Depending on the mortgage fraud case, prosecutors may choose to bring charges in Nevada state court or federal court. Defendants may also face federal charges for giving false statements, making false loan applications, or giving fake identification information.9

1.4. Investigating mortgage fraud allegations

Banks file suspicious activity reports (SARs) with law enforcement when they suspect a mortgage transaction may be fraudulent.10 Law enforcement then employs various information-gathering methods such as tapping phones, undercover agents, and statistical analysis to investigate the allegations. If law enforcement believes fraud may have occurred, they turn the case over to prosecutors.

2. How do I fight mortgage fraud charges in Nevada?

2.1. Lack of intent

Mortgage fraud is a "specific intent" crime in Nevada, which means a defendant should not be convicted unless he/she had intent to defraud. So a common defense is that the defendant had no fraudulent intent. Henderson criminal defense attorney Michael Becker gives an example:

Example: Carrie applies for a second mortgage in Henderson.  By accident she types the decimal place wrong so it appears Carrie is earning ten times more than what she actually does. If caught, Carrie may be booked at the Henderson Detention Center for mortgage fraud. But if prosecutors cannot show that Carrie gave the misinformation on purpose, the charges should be dropped.

Note that Nevada courts are likely to be sympathetic to distressed homeowners such as Carrie in the above example. The real estate market is extremely confusing, so judges understand that the common person is likely to make innocent mistakes. Conversely, courts are less sympathetic to industry insiders such as mortgage brokers and appraisers who should not be prone to such errors.

2.2. Police misconduct

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"No intent to defraud" is a defense in Nevada mortgage fraud cases.

Defendants in mortgage fraud cases can also claim that the police executed an illegal search and seizure to obtain the evidence. In such circumstances the defense attorney would file a motion to suppress evidence, which asks the court to disregard all the unlawfully procured evidence.11

If the judge agrees that the police overstepped their bounds and grants the motion, then the entire case may be dismissed for lack of proof. As long as the state cannot prove beyond a reasonable doubt that the defendant committed fraud, then he/she should not be held liable.

3. Can I go to jail for mortgage fraud charges in Nevada?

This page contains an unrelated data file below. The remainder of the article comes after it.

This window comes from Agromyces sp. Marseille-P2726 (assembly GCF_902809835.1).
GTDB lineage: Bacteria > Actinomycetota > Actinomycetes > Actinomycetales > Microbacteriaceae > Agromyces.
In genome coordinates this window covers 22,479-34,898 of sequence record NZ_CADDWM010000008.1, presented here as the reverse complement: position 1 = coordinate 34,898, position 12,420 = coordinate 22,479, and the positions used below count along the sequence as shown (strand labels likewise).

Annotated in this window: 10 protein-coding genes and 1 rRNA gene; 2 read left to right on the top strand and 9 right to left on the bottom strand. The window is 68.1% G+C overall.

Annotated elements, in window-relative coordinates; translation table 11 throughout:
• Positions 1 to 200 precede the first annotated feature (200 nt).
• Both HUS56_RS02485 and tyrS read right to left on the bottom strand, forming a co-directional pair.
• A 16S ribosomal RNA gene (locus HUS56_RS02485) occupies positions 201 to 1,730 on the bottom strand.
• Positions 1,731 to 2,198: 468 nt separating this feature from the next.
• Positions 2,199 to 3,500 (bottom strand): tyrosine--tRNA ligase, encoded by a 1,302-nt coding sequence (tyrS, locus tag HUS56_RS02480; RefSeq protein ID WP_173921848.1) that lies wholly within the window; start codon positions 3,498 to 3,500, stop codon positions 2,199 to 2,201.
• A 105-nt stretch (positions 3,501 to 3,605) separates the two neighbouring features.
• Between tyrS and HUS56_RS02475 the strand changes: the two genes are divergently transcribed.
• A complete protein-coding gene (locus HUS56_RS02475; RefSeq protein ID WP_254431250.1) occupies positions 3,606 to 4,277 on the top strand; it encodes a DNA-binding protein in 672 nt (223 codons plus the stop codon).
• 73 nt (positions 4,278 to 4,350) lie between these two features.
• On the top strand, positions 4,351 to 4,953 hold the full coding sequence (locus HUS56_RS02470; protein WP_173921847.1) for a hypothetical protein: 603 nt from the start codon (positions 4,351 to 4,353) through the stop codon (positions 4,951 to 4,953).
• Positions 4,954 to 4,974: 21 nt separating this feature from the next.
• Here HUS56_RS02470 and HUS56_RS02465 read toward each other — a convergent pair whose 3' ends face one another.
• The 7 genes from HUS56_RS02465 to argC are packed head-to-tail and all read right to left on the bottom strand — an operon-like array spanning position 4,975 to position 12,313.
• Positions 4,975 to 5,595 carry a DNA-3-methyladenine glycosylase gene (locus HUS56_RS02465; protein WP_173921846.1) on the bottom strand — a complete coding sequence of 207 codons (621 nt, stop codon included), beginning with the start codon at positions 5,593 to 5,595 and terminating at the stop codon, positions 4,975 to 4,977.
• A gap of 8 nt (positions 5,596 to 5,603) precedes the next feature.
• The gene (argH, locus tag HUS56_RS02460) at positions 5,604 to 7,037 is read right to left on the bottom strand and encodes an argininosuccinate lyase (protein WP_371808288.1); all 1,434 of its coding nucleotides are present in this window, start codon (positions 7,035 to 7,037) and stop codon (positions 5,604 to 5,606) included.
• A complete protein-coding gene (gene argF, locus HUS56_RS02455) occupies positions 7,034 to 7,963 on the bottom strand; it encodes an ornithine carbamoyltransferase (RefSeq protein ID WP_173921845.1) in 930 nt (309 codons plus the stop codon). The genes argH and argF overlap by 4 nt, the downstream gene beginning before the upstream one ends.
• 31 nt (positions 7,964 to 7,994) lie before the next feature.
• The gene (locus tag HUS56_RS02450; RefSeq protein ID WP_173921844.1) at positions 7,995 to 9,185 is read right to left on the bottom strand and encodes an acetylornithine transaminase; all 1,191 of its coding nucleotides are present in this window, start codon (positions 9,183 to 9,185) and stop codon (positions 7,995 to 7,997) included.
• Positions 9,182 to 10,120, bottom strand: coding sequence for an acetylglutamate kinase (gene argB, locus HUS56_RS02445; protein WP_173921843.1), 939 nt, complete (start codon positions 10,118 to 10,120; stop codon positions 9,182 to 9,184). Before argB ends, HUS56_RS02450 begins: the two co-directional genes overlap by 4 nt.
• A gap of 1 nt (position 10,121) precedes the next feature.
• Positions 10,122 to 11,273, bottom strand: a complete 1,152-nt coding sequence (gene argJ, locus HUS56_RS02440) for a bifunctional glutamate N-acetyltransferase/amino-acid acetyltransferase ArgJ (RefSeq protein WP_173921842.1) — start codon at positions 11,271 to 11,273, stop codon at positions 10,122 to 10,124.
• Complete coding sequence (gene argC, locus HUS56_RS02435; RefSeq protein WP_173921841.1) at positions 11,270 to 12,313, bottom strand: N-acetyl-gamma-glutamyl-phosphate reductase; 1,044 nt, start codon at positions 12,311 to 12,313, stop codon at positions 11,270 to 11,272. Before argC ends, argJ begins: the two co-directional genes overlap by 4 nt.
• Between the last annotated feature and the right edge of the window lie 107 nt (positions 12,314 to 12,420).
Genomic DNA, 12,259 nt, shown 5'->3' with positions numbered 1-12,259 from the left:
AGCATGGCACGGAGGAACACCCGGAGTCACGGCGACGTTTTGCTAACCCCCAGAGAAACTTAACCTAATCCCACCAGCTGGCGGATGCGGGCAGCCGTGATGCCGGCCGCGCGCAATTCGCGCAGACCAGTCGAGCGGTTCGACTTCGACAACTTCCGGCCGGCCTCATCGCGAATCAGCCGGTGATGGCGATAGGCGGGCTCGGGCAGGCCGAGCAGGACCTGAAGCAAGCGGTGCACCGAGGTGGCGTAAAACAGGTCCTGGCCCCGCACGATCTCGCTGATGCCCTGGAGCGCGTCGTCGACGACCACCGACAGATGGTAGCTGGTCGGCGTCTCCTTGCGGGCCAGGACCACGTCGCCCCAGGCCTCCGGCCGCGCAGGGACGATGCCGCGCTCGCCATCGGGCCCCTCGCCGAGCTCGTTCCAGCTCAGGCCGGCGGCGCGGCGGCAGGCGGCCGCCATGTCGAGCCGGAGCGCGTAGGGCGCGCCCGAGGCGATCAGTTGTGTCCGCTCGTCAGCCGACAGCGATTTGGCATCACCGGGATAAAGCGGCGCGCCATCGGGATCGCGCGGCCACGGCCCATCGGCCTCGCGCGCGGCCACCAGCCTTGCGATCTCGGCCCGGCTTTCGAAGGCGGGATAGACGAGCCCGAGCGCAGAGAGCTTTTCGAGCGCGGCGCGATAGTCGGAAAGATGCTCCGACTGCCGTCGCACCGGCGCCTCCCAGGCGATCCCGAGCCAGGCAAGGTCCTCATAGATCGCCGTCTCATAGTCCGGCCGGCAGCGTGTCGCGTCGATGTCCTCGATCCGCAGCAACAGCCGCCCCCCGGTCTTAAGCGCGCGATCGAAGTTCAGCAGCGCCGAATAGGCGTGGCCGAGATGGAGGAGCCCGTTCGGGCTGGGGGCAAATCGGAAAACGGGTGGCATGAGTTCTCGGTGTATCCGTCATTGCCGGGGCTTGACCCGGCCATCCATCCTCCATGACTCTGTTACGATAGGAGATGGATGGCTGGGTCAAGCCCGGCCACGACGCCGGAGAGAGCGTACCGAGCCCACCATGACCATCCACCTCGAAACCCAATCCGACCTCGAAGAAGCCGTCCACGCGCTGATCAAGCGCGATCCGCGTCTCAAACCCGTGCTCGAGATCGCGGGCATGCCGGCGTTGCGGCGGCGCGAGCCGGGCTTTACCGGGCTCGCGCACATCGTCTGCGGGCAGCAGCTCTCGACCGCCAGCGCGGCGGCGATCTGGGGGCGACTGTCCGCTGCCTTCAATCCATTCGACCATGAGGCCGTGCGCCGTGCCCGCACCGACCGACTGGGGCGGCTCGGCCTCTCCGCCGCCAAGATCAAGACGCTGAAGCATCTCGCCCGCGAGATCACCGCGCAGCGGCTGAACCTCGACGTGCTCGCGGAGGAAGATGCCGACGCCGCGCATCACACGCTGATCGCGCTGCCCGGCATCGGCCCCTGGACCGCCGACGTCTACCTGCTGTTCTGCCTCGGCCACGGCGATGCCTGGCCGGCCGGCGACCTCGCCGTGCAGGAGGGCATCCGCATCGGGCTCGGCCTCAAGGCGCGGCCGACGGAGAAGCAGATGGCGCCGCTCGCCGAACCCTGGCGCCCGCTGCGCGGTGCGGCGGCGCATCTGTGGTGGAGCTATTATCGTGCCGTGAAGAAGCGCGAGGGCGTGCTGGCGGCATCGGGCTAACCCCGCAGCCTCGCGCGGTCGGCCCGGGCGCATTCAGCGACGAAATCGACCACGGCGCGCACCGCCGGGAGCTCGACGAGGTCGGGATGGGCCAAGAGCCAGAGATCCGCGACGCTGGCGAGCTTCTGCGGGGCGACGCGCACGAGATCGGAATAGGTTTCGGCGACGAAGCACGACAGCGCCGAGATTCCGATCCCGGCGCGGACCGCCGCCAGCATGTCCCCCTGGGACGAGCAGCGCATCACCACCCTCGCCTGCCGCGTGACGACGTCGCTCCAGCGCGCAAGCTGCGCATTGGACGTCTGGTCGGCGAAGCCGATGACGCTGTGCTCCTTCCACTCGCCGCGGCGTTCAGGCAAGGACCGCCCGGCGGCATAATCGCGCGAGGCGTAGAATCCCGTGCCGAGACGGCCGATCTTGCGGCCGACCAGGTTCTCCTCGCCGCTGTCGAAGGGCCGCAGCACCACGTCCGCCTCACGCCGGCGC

Yes. Violating NRS 205.372 is a category C felony in Nevada. The standard sentence for a conviction includes:

  • one to ten (1 - 10) years in Nevada State Prison, and/or
  • up to $10,000 in fines

Meanwhile "a pattern" of mortgage lending fraud is punished more seriously as a category B felony in Nevada carrying a punishment of:

  • three to twenty (3 - 20) years in Nevada State Prison, and/or
  • up to $50,000 in fines

Either way, the court may also levy a civil fine of up to $5,000 for each violation. Defendants are also ordered to pay restitution in Nevada to the victims of the mortgage fraud.

Note that a criminal defense attorney may be able to plea bargain the charges down to a lesser crime or full dismissal.

4. Can I get my mortgage fraud case sealed in Nevada?

A conviction for mortgage fraud can usually be sealed from the defendant's criminal record five (5) years after the case ends. And if the case gets dismissed (so there is no conviction), the record seal process can begin right away.12

5. Will mortgage fraud get me deported?

Possibly. Non-U.S. citizens facing mortgage fraud charges in Nevada should hire a lawyer experienced in both immigration and criminal defense law. An attorney may be able to persuade the prosecutor to change the charge to a non-deportable offense or to drop the case altogether.13 Learn more about the criminal defense of immigrants in Nevada.

Arrested for "mortgage fraud" in Nevada? Call a lawyer . . . .

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Have you been accused of mortgage fraud in Nevada? Call our Las Vegas criminal defense lawyers at 702-DEFENSE (702-333-3673) for a free consultation to discuss your options and how we can help. We may be able to negotiate down the charges, or else we will fight zealously for a "not guilty" verdict at trial.

Go back to our main page on Nevada fraud crimes.

For information on California mortgage fraud law, go to our page on California mortgage fraud law and Colorado mortgage fraud laws.

We represent clients throughout Nevada, including Las Vegas, Henderson, Washoe County, Reno, Carson City, Laughlin, Mesquite, Bunkerville, Moapa, Elko, Pahrump, Searchlight and Tonopah.

Legal References:

  1. NRS 205.372.
  2. Nevada Attorney General Masto Identifies Top 5 Mortgage Fraud Consumer Complaints, Home Again: Nevada Homeowner Relief Program, (2012).
  3. NRS 205.372(1)(e).
  4. NRS 205.372(3).
  5. Mortgage Fraud: These Scams Hit Us Right Where We Live, Federal Bureau of Investigation (2013).
  6. 18 U.S.C. § 1341.
  7. 18 U.S.C. § 1343.
  8. 18 U.S.C. § 1344.
  9. 18 U.S.C. § 1001;18 U.S.C. §1014; 18 U.S.C. §1028; 18 U.S.C. §1342.
  10. Suspected Mortgage Fraud, FinCEN: Financial Crimes Enforcement Network, (2013).
  11. NRS 179.085.
  12. NRS 179.245; NRS 179.255.
  13. 8 U.S.C. § 1227.